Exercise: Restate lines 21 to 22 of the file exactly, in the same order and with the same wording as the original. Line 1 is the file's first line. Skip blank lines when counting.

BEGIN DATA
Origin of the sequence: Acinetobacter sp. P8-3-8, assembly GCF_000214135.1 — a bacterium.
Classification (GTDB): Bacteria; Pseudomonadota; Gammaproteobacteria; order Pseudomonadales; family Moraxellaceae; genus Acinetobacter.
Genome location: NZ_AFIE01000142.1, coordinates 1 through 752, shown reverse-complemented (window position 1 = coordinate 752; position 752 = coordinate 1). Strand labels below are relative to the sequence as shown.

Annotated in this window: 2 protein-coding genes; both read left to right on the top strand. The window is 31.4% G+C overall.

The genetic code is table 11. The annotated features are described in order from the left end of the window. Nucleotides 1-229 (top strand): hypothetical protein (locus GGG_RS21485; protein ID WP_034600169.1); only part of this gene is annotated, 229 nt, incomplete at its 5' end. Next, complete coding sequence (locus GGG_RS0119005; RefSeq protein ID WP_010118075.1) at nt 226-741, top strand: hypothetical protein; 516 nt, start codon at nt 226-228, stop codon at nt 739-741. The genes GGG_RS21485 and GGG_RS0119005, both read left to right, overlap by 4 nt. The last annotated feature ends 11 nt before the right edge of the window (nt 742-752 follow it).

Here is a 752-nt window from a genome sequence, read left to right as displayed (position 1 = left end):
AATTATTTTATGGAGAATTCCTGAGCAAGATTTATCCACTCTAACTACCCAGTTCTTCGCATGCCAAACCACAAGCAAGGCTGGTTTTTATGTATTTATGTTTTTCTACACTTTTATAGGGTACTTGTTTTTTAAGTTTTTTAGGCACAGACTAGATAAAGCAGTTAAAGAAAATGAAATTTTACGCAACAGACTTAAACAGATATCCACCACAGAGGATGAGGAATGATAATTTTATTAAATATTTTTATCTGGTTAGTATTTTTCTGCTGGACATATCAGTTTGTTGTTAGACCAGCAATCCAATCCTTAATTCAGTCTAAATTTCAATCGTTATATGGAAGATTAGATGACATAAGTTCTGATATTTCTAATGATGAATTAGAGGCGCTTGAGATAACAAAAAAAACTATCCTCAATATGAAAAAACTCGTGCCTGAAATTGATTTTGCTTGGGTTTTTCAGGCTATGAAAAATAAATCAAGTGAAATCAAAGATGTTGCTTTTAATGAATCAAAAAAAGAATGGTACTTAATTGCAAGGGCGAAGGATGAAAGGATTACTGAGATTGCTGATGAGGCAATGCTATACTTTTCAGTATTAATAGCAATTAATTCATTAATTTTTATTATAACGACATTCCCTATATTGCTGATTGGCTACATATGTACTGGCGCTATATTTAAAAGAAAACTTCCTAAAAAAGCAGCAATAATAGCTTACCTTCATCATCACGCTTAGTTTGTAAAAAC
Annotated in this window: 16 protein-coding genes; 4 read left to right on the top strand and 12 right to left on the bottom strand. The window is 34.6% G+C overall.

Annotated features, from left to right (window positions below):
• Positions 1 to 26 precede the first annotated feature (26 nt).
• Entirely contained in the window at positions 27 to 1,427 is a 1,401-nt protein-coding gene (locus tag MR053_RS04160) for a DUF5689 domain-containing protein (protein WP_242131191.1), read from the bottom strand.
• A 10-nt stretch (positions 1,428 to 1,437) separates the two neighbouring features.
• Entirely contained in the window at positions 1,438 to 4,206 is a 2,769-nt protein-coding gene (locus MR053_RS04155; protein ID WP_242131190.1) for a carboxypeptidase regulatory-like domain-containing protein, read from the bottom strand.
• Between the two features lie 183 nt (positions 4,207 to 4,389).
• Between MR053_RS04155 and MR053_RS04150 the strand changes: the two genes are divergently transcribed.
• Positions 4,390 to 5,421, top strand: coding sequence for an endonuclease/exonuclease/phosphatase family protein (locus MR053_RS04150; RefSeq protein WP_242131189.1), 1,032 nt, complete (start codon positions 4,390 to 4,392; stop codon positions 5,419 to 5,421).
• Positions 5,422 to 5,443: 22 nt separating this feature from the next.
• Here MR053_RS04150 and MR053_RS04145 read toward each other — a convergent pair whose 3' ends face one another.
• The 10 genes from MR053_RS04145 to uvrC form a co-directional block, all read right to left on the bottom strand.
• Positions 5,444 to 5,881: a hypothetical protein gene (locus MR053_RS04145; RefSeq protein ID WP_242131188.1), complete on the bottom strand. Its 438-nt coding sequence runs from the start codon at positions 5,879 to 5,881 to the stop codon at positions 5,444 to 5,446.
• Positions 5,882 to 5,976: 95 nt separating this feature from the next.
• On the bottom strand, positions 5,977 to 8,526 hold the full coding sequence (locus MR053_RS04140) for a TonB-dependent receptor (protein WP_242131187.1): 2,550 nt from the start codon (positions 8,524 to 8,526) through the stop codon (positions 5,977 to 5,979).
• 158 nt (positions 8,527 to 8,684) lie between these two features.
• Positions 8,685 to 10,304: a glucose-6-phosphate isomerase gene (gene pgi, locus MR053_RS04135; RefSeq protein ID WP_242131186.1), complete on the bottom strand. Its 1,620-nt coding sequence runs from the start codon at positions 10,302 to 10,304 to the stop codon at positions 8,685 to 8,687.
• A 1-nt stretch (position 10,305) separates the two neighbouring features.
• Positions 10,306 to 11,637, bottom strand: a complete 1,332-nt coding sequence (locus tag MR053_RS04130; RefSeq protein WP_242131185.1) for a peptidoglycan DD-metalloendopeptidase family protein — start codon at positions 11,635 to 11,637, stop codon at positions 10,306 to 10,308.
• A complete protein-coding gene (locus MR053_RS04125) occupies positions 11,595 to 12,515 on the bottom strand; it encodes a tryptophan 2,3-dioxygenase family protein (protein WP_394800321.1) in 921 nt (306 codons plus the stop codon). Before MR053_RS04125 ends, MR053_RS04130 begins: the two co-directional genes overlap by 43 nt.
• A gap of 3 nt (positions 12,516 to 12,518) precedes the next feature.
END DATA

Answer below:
• Positions 5,882 to 5,976: 95 nt separating this feature from the next.
• On the bottom strand, positions 5,977 to 8,526 hold the full coding sequence (locus MR053_RS04140) for a TonB-dependent receptor (protein WP_242131187.1): 2,550 nt from the start codon (positions 8,524 to 8,526) through the stop codon (positions 5,977 to 5,979).